MADISON, Wis. (3/14/14)--For new-car buyers conforming to the growing trend in auto sales, it might be six years--or 72 months of car payments--before they own their vehicles outright.
reported Wednesday, consumers have been selecting lengthier lease terms at a higher clip lately, with six-year loans--or longer--jumping 19% in the fourth quarter, to about 20% of all new vehicle loans.
Just last month about one-third of all new vehicle sales fell into the long-term loan category of 72 months or longer.
"Longer-term loans, coupled with the current low-interest rate environment, increases the affordability of new vehicles for consumers," said J.D. Power in a statement to
ABA Banking Journal
. "This is resulting in strong demand for new vehicles and also record transaction prices."
Auto loans in general have surged at credit unions recently as well, according to Steve Rick, Credit Union National Association senior economist. While overall loans rose 6% last year, new car loans almost doubled that number at 11.4%.
Leasing also has ramped up, as 26.5% of new car transactions last month were leases, according to J.D. Power's Power Information Network.
One explanation for this new trend in buyer preference could be the rising costs of new cars. The average amount a customer actually paid for a new vehicle last month was $32,319--2% more than last year, according to numbers reported by Kelley Blue Book.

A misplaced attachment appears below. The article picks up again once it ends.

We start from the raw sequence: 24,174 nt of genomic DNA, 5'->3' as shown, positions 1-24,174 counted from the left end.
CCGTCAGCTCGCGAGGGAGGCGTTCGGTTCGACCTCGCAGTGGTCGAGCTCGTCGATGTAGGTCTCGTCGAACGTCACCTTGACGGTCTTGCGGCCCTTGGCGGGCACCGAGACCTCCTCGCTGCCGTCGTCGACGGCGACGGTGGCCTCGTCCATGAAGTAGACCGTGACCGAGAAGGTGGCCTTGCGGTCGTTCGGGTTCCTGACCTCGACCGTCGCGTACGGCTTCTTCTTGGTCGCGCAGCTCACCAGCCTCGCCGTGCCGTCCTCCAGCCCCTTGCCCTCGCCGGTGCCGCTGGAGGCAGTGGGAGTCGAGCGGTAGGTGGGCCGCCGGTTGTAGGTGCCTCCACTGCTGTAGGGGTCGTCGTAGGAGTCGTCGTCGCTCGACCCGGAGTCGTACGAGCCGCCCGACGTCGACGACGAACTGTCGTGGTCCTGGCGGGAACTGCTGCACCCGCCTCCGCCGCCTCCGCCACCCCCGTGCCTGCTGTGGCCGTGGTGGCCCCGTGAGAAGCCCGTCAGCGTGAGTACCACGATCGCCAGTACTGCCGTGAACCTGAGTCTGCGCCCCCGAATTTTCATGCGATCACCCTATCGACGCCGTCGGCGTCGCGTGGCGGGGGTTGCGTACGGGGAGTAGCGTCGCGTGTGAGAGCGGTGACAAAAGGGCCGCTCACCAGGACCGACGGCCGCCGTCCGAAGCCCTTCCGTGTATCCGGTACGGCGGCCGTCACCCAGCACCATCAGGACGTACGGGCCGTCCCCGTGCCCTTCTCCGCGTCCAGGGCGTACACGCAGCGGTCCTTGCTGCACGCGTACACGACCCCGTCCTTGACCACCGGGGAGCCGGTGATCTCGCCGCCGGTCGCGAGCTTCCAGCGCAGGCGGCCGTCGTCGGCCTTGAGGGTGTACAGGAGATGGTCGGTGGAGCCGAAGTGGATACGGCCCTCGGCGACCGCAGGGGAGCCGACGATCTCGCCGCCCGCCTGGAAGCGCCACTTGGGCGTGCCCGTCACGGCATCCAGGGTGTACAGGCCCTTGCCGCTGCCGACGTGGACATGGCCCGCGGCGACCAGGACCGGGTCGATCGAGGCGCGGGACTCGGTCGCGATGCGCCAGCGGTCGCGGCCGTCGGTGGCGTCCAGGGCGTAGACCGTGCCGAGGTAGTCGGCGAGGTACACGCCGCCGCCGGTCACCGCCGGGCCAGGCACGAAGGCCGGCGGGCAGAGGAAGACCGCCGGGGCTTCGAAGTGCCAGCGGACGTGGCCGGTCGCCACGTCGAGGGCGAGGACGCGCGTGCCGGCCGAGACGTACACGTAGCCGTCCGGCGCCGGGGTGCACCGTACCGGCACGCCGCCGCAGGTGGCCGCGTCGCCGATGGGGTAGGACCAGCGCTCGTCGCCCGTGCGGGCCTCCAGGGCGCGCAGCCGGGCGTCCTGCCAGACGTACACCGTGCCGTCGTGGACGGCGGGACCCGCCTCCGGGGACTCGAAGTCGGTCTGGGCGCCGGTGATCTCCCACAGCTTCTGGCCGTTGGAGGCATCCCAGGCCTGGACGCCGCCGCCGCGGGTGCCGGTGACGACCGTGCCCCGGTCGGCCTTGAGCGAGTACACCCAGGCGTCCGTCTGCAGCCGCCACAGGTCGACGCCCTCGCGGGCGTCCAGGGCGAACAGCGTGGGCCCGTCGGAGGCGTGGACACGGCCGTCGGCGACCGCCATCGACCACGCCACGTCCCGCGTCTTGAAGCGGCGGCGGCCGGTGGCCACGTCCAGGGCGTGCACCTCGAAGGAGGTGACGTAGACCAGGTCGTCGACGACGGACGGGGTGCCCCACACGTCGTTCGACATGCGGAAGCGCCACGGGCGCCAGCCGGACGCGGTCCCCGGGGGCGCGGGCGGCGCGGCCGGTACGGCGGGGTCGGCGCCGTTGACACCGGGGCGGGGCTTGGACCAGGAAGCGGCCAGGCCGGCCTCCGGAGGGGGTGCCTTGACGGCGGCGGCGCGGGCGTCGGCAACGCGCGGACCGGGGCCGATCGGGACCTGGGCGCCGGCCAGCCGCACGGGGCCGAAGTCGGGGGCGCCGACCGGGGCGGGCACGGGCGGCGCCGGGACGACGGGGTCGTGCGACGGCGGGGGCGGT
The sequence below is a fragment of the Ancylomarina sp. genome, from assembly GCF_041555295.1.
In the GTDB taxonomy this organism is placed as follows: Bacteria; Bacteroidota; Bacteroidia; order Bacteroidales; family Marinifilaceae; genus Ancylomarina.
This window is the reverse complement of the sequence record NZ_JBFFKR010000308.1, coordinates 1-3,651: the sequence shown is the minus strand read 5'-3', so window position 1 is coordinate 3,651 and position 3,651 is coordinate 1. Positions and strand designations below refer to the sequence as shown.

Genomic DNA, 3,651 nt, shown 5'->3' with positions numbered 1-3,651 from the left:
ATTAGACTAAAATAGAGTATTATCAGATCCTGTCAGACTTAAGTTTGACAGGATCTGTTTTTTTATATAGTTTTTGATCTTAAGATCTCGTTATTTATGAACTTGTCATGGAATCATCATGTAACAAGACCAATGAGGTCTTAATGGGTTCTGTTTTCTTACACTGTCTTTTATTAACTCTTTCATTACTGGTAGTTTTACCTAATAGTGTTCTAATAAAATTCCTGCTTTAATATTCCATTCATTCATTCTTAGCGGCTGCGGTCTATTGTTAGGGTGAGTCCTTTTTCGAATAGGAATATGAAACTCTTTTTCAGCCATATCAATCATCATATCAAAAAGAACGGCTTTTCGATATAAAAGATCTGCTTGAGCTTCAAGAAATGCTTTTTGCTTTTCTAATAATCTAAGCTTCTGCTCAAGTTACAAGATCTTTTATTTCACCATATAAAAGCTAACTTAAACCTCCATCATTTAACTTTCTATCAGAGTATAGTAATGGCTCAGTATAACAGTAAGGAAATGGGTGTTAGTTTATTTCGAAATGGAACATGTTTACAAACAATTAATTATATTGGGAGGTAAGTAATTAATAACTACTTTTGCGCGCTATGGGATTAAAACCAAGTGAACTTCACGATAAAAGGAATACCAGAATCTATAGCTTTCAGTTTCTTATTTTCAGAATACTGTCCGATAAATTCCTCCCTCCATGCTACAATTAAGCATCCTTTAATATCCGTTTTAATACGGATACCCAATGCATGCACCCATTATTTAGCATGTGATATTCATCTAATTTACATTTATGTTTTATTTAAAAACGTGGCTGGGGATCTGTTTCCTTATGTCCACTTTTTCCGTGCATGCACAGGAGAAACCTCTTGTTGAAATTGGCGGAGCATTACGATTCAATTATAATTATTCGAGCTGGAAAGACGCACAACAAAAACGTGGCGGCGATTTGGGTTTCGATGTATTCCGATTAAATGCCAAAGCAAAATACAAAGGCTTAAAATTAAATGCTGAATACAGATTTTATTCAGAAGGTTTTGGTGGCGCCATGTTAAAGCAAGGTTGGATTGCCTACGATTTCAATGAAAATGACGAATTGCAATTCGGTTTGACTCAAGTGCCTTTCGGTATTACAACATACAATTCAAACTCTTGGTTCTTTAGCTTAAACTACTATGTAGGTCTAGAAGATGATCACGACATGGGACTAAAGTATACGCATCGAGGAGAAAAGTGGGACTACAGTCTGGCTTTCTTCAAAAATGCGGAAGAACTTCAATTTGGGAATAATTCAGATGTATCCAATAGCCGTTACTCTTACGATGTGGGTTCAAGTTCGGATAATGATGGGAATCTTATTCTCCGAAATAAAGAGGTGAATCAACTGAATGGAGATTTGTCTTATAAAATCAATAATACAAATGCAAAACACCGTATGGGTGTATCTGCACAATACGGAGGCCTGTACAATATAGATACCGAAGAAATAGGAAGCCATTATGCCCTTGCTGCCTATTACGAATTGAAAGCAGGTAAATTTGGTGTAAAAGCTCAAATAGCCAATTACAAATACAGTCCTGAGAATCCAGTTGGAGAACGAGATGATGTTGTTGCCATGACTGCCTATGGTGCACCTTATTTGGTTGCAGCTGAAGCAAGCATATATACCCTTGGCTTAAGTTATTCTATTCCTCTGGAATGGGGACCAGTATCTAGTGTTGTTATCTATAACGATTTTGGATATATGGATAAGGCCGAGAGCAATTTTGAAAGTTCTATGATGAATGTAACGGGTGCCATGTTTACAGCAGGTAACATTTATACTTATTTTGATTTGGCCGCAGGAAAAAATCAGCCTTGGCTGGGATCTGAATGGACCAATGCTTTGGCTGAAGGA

But while these longer-term loans repackage higher price tags into what seem like more affordable deals, in the end, the longer terms leave buyers paying much more for their new rides than they're worth.
Car dealers, meanwhile, are directing the attention of consumers to the monthly payments, rather than total cost, so they can sell the most expensive vehicles possible, Mike Sante, managing editor of
Sante recommends limiting loan terms to four years and saving enough cash to put 20% down on new vehicle purchases.
BIRMINGHAM, Ala., and TALLAHASSEE, Fla. (3/14/14)--Alabama and Florida credit unions experienced "encouraging" loan growth in 2013, spurred by a $178 million increase in member business lending, the League of Southeastern Credit Unions (LSCU) reported.
"When you look at the year as a whole, Alabama and Florida credit unions are truly serving their members and their communities," said LSCU President/CEO Patrick La Pine. "For the first time in years, Alabama and Florida credit unions are at the national growth rates and, in some cases, exceeding the growth rate in key areas like total loans and member business loans. This is especially encouraging in Florida where the Great Recession hit hard."
The MBL growth rate in Florida was nearly double from 2012 and nearly twice the national credit union average. Loans as a whole were strong in Florida. The state's 158 credit unions added $1.9 billion in new loans in 2013, $154 million of which were new MBLs.
The Credit Union National Association is pressing the U.S. Congress to increase the member business lending cap to 27.5% of assets, from the current 12.25%-of-assets level. CUNA estimates the MBL cap change would help credit unions lend an additional $13 billion to small businesses in just the first year after enactment. This money, which would be made available at no expense to taxpayers, would in turn help small businesses create around 140,000 new jobs.